Fearfully and Wonderfully Made

Hello Bethel Peeps, Have a seat and make yourself comfortable.  I’m so glad you came by to see me.

Psalm 138: 14 says

I praise you because I am fearfully and wonderfully made;

    your works are wonderful,

    I know that full well.


Can’t say that I’m feelin’ it today – the ‘fearfully and wonderfully made’ part anyway.  You see, last week in a fit of needing to clean and organize my house I moved a pile of furniture in my house and sent stuff to the curb for the ‘Community Treasure Hunt’.  With all that’s going on with Covid and the need to shelter at home, I have felt compelled to clean and tidy my space.  It’s pretty transparent, eh.  I don’t have any control or choice over the course of the pandemic, so I exercise control where I can get it; and this mostly seems to be around keeping my house tidy and uncluttered.

I lead a pretty cluttered life.  Our house is small and still holds a lot of ‘stuff’ leftover from when the kids were much younger.  So, the decluttering has been pretty intense, and has resulted in me putting my back out.  Back pain is pretty consuming and not much will ease the spasm except time and patience; two things that I’m in pretty short supply of.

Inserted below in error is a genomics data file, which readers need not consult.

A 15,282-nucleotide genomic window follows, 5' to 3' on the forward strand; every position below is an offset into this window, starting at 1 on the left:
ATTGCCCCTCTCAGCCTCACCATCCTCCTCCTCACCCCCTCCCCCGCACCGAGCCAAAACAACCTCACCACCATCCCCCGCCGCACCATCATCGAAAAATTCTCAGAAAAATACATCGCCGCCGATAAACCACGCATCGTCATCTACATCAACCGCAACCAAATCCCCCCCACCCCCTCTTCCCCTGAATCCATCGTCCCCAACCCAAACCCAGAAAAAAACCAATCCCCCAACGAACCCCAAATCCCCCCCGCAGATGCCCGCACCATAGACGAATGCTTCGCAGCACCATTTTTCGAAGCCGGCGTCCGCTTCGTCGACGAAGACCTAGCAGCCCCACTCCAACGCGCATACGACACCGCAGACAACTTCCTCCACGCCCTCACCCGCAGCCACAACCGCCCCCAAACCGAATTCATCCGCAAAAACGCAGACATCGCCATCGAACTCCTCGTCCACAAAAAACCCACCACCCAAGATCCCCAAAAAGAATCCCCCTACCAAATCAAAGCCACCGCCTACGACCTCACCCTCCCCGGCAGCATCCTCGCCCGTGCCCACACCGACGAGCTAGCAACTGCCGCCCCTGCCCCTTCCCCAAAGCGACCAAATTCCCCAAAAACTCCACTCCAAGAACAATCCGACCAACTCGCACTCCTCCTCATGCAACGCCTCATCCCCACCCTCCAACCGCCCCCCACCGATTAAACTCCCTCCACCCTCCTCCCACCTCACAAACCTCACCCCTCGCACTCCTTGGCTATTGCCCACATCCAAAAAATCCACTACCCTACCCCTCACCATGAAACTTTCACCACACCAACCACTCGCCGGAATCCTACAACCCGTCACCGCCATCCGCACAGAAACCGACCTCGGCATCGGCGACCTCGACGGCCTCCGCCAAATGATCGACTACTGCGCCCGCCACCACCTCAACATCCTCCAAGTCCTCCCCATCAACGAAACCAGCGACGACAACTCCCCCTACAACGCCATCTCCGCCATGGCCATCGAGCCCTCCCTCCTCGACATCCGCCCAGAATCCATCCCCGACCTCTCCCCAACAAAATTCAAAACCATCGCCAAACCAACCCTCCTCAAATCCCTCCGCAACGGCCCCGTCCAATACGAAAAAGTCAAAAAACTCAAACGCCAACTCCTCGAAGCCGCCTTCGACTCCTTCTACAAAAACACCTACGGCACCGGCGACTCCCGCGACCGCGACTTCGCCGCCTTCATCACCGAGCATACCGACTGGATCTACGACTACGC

I’m particularly short on patience; especially patience for myself.  I keep expecting that if I want to get something done then I should be able to get it done.  I’m always taken by surprise when I can’t manage something physically; its as if all of those messages around determination and intention that I grew up with take over and I ignore the stark reality in front of me; that I can’t manage everything that I set out to do.

You see, on top of being middle-aged, I have a chronic connective tissue disorder that means that I have to manage pain pretty much all of the time, and that I struggle with balance and coordination.  I wasn’t diagnosed with this disorder, (or disease or syndrome) until later in life.  (For those of you who are interest, it’s a fault in the way I form collagen, and is called Ehlers-Danlos Syndrome.  It’s a genetic disorder and I share the diagnosis with at least my sister and one of my children; likely with other members of my family as well) Which means that I grew up thinking and hearing that I was responsible for my clumsiness and weakness; that it was simply because I wasn’t trying hard enough.  I also heard that I was being overly dramatic or “wanting attention” when I complained about pain or fatigue as a child; and that somehow I was not deserving of attention or care.

So, it was a bit of a relief as an adult to find out that I actually did have something wrong with me.  For a little while anyway.  And then all I felt was


Ashamed that I had pain or disability.

Ashamed when I had to ask for help.

Ashamed that I need accommodation.

Ashamed that I have a body that is aging.